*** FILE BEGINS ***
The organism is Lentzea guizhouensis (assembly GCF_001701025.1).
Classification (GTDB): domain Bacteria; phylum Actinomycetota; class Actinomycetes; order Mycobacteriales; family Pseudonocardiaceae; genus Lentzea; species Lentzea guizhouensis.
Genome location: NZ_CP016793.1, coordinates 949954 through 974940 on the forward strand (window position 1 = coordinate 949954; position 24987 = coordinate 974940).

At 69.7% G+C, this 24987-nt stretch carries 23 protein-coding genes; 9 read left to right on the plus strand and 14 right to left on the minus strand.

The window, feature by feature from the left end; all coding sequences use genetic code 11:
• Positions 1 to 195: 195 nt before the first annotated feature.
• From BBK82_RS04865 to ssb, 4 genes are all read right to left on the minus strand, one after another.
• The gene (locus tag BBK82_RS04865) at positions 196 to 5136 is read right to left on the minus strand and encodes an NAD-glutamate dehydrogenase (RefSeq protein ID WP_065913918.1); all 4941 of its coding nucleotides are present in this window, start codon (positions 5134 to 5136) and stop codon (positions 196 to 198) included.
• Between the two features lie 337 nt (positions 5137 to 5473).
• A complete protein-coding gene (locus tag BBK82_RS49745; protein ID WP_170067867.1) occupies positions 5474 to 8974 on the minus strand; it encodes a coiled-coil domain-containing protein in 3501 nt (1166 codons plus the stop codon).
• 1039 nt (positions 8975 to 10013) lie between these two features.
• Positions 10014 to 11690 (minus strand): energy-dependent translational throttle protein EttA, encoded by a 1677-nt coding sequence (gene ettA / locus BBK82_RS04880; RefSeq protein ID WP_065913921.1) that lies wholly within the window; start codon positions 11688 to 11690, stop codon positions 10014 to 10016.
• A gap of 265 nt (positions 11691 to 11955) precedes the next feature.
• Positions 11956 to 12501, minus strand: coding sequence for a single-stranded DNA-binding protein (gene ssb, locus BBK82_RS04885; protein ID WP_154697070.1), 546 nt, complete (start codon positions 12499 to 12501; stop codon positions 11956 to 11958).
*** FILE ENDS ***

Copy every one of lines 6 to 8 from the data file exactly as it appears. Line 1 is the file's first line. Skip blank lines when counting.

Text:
• Positions 1 to 195: 195 nt before the first annotated feature.
• From BBK82_RS04865 to ssb, 4 genes are all read right to left on the minus strand, one after another.
• The gene (locus tag BBK82_RS04865) at positions 196 to 5136 is read right to left on the minus strand and encodes an NAD-glutamate dehydrogenase (RefSeq protein ID WP_065913918.1); all 4941 of its coding nucleotides are present in this window, start codon (positions 5134 to 5136) and stop codon (positions 196 to 198) included.